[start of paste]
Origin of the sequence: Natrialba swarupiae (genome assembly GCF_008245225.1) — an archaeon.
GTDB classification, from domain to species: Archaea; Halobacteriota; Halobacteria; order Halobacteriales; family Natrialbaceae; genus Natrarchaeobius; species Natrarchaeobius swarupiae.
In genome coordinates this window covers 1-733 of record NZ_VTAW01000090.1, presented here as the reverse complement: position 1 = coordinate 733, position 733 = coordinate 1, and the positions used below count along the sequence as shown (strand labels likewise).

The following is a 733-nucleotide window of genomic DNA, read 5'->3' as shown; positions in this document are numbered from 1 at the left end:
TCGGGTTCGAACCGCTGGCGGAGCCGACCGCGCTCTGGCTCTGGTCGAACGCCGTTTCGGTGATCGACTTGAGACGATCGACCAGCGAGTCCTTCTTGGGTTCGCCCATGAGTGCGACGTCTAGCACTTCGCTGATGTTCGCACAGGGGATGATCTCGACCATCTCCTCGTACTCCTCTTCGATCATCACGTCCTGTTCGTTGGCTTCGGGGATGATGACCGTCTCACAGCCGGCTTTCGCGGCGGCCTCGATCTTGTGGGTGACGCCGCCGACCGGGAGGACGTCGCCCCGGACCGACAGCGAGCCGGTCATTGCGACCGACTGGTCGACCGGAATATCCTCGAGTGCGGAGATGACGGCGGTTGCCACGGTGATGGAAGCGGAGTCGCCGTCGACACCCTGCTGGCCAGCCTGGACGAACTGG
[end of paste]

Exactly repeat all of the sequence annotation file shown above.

Origin of the sequence: Natrialba swarupiae (genome assembly GCF_008245225.1) — an archaeon.
GTDB classification, from domain to species: Archaea; Halobacteriota; Halobacteria; order Halobacteriales; family Natrialbaceae; genus Natrarchaeobius; species Natrarchaeobius swarupiae.
In genome coordinates this window covers 1-733 of record NZ_VTAW01000090.1, presented here as the reverse complement: position 1 = coordinate 733, position 733 = coordinate 1, and the positions used below count along the sequence as shown (strand labels likewise).

The following is a 733-nucleotide window of genomic DNA, read 5'->3' as shown; positions in this document are numbered from 1 at the left end:
TCGGGTTCGAACCGCTGGCGGAGCCGACCGCGCTCTGGCTCTGGTCGAACGCCGTTTCGGTGATCGACTTGAGACGATCGACCAGCGAGTCCTTCTTGGGTTCGCCCATGAGTGCGACGTCTAGCACTTCGCTGATGTTCGCACAGGGGATGATCTCGACCATCTCCTCGTACTCCTCTTCGATCATCACGTCCTGTTCGTTGGCTTCGGGGATGATGACCGTCTCACAGCCGGCTTTCGCGGCGGCCTCGATCTTGTGGGTGACGCCGCCGACCGGGAGGACGTCGCCCCGGACCGACAGCGAGCCGGTCATTGCGACCGACTGGTCGACCGGAATATCCTCGAGTGCGGAGATGACGGCGGTTGCCACGGTGATGGAAGCGGAGTCGCCGTCGACACCCTGCTGGCCAGCCTGGACGAACTGG